S. Yashiro1, N. Gopalswamy2
Herndon, Virginia, USA
2NASA’s GSFC, Greenbelt, Maryland, USA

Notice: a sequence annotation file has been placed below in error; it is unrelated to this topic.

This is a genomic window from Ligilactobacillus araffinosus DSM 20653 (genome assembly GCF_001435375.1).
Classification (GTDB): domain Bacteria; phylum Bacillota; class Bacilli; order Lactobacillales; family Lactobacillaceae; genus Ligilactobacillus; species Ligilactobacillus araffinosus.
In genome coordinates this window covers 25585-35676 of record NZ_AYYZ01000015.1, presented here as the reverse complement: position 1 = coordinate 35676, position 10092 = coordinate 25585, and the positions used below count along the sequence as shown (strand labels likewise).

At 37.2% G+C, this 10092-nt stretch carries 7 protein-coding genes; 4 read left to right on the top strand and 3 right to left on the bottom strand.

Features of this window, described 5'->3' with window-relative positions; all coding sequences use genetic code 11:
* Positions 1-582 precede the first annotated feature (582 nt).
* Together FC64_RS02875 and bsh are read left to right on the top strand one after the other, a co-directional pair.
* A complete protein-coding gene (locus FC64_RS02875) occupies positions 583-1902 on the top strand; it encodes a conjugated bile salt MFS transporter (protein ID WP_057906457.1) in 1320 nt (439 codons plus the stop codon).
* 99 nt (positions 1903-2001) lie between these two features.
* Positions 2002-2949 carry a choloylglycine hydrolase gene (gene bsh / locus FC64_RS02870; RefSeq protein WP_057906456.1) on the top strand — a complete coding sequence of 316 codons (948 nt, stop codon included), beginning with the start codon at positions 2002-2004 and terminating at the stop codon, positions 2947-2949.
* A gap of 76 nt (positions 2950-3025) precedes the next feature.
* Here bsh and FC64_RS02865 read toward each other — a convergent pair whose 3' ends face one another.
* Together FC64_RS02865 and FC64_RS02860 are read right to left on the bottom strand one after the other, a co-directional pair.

A solar flare is a sudden flash of electromagnetic radiation in the solar atmosphere, and a coronal mass ejection (CME) is an eruption of the atmospheric plasma into interplanetary space. Both phenomena are thought to be different manifestations of the same process which releases magnetic free energy stored in the solar atmosphere. The Large Angle and Spectrometric Coronagraph (LASCO) on boar the Solar and Heliospheric Observatory (SOHO) mission has observed more than 11,000 CMEs from 1996, which is a great opportunity to investigate the flare-CME relationship and compare it with the pre-SOHO view. A new finding is that many flares often lie at the center of the associated CME, contrary to previous conclusions. We also summarize the flare-CME research activities in the SOHO era.